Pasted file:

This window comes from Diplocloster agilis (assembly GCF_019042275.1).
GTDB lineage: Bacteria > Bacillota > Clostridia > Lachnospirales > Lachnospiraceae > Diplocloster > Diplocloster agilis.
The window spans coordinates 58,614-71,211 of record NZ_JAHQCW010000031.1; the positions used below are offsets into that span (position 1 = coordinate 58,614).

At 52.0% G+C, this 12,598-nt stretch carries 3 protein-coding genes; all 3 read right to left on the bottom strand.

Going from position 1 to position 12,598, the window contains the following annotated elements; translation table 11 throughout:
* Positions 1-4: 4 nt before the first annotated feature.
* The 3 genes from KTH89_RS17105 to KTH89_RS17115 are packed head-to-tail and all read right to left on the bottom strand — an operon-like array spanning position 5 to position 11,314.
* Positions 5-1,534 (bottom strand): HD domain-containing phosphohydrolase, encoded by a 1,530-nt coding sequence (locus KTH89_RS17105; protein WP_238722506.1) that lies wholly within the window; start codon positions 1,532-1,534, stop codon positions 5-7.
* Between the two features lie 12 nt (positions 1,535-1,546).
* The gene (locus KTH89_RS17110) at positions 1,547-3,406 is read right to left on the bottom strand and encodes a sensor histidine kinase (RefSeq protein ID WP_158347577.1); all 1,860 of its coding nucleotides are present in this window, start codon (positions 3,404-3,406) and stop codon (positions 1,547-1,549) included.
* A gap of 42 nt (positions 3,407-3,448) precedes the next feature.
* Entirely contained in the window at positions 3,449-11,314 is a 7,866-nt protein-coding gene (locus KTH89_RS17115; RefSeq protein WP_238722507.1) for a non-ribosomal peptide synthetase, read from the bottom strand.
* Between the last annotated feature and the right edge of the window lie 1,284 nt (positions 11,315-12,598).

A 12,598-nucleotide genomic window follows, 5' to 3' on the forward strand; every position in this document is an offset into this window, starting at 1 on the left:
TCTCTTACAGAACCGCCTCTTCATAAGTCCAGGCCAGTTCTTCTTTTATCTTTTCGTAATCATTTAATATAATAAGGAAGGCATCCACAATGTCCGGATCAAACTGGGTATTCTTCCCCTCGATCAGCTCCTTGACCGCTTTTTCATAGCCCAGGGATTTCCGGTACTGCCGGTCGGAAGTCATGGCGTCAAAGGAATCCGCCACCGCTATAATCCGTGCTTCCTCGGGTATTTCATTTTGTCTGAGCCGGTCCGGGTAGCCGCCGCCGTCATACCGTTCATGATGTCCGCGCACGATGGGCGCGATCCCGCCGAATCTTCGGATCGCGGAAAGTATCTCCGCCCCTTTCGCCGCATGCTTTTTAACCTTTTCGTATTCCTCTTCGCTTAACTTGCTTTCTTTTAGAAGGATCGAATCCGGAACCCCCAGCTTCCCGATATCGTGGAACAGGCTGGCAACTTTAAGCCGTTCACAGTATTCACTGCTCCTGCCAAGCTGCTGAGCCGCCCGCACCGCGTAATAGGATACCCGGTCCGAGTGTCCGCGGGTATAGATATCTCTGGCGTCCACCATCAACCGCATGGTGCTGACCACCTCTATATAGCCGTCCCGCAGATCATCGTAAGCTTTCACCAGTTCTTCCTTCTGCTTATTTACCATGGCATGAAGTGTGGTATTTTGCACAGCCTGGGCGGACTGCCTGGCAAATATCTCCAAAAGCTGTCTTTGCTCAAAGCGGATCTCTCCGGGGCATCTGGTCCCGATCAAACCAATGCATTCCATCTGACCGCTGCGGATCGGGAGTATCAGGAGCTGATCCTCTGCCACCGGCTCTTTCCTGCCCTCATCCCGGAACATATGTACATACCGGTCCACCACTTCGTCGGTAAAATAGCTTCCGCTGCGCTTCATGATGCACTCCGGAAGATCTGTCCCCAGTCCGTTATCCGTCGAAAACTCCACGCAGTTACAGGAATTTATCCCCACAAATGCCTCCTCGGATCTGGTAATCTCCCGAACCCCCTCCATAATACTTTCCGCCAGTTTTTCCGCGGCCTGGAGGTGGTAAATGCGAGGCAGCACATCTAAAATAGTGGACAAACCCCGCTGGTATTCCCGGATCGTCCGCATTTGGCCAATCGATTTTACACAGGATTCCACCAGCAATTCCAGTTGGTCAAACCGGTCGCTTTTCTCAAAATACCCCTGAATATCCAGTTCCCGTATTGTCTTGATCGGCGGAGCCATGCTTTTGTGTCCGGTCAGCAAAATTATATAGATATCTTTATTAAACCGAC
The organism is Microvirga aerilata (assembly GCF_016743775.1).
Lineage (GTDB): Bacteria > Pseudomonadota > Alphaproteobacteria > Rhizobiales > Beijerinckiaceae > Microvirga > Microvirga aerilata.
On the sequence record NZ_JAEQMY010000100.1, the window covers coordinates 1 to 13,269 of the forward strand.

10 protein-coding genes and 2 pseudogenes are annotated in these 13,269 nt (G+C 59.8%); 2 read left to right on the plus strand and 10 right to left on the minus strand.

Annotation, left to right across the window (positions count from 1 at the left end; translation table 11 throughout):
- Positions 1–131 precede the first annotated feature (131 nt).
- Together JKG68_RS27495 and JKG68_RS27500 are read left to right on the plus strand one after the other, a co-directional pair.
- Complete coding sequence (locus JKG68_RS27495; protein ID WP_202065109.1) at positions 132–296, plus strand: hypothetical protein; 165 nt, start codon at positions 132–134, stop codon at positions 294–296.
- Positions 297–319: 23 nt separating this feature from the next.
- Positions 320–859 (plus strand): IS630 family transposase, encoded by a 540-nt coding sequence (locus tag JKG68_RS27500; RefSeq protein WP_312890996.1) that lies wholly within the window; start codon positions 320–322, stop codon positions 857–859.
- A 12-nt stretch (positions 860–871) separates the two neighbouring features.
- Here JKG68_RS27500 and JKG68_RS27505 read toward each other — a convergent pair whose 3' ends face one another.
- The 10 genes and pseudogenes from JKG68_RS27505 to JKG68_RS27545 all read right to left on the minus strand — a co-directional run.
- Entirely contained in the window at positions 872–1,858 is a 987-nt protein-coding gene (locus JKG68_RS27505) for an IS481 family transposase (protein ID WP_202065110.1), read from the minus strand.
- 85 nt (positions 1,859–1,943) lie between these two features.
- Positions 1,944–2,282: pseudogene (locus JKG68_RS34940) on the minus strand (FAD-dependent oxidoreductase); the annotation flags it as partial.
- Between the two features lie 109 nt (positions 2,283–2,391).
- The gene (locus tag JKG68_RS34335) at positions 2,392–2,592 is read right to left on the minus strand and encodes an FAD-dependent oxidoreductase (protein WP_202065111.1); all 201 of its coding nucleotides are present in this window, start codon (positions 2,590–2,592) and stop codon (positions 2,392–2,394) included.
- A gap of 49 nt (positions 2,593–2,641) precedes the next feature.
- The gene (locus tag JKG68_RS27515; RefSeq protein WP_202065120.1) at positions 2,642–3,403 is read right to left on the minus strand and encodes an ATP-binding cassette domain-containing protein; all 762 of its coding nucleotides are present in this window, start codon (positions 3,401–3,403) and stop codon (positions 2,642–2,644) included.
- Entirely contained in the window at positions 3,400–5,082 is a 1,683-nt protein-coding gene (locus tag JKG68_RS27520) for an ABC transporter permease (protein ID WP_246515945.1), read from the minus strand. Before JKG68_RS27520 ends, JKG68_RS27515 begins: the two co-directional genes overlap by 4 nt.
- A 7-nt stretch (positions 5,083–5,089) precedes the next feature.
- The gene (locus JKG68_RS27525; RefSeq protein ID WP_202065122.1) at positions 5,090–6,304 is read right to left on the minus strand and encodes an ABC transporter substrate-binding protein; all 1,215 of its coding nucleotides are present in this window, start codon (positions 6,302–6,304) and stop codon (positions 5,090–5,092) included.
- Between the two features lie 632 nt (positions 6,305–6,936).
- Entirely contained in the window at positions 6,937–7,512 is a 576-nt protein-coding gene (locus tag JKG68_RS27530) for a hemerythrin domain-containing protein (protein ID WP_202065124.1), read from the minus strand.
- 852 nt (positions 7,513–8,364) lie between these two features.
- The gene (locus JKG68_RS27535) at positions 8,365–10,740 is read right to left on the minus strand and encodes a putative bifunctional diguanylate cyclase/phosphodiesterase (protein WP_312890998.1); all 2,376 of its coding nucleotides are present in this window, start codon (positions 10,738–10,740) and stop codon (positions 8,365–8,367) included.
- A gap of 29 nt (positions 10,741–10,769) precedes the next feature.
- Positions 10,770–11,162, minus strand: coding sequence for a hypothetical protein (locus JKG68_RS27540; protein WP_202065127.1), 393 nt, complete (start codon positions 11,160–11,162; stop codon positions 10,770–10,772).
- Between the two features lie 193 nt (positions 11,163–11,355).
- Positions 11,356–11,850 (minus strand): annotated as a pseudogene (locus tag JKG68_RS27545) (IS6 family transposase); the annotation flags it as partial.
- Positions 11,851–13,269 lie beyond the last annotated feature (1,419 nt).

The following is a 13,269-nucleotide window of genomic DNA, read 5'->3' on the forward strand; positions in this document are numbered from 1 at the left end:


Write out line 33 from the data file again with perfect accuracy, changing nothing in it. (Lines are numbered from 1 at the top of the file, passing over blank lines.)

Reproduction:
- The gene (locus tag JKG68_RS34335) at positions 2,392–2,592 is read right to left on the minus strand and encodes an FAD-dependent oxidoreductase (protein WP_202065111.1); all 201 of its coding nucleotides are present in this window, start codon (positions 2,590–2,592) and stop codon (positions 2,392–2,394) included.